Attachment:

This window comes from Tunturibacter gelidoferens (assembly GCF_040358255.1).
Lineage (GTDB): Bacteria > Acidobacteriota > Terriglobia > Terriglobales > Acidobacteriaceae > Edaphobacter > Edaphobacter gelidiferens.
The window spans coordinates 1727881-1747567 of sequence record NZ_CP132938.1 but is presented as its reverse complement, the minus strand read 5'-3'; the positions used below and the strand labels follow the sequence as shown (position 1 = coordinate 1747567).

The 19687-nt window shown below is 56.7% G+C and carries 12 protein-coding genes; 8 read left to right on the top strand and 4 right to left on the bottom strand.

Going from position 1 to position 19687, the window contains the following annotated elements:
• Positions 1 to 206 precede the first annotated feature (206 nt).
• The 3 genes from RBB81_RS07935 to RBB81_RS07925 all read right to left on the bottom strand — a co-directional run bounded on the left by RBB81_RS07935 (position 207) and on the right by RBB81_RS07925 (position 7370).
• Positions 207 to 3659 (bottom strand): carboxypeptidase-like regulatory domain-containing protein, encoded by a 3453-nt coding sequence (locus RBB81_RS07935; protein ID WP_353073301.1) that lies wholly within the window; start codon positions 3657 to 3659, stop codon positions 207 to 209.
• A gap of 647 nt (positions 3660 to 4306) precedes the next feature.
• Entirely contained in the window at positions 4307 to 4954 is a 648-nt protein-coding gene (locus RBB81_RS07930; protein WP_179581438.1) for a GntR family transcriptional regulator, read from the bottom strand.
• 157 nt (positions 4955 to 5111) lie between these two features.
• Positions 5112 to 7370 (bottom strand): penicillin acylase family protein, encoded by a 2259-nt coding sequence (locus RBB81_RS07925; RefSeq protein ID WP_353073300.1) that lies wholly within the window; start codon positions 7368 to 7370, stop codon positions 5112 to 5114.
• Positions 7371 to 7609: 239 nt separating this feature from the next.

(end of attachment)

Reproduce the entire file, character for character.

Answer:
This window comes from Tunturibacter gelidoferens (assembly GCF_040358255.1).
Lineage (GTDB): Bacteria > Acidobacteriota > Terriglobia > Terriglobales > Acidobacteriaceae > Edaphobacter > Edaphobacter gelidiferens.
The window spans coordinates 1727881-1747567 of sequence record NZ_CP132938.1 but is presented as its reverse complement, the minus strand read 5'-3'; the positions used below and the strand labels follow the sequence as shown (position 1 = coordinate 1747567).

The 19687-nt window shown below is 56.7% G+C and carries 12 protein-coding genes; 8 read left to right on the top strand and 4 right to left on the bottom strand.

Going from position 1 to position 19687, the window contains the following annotated elements:
• Positions 1 to 206 precede the first annotated feature (206 nt).
• The 3 genes from RBB81_RS07935 to RBB81_RS07925 all read right to left on the bottom strand — a co-directional run bounded on the left by RBB81_RS07935 (position 207) and on the right by RBB81_RS07925 (position 7370).
• Positions 207 to 3659 (bottom strand): carboxypeptidase-like regulatory domain-containing protein, encoded by a 3453-nt coding sequence (locus RBB81_RS07935; protein ID WP_353073301.1) that lies wholly within the window; start codon positions 3657 to 3659, stop codon positions 207 to 209.
• A gap of 647 nt (positions 3660 to 4306) precedes the next feature.
• Entirely contained in the window at positions 4307 to 4954 is a 648-nt protein-coding gene (locus RBB81_RS07930; protein WP_179581438.1) for a GntR family transcriptional regulator, read from the bottom strand.
• 157 nt (positions 4955 to 5111) lie between these two features.
• Positions 5112 to 7370 (bottom strand): penicillin acylase family protein, encoded by a 2259-nt coding sequence (locus RBB81_RS07925; RefSeq protein ID WP_353073300.1) that lies wholly within the window; start codon positions 7368 to 7370, stop codon positions 5112 to 5114.
• Positions 7371 to 7609: 239 nt separating this feature from the next.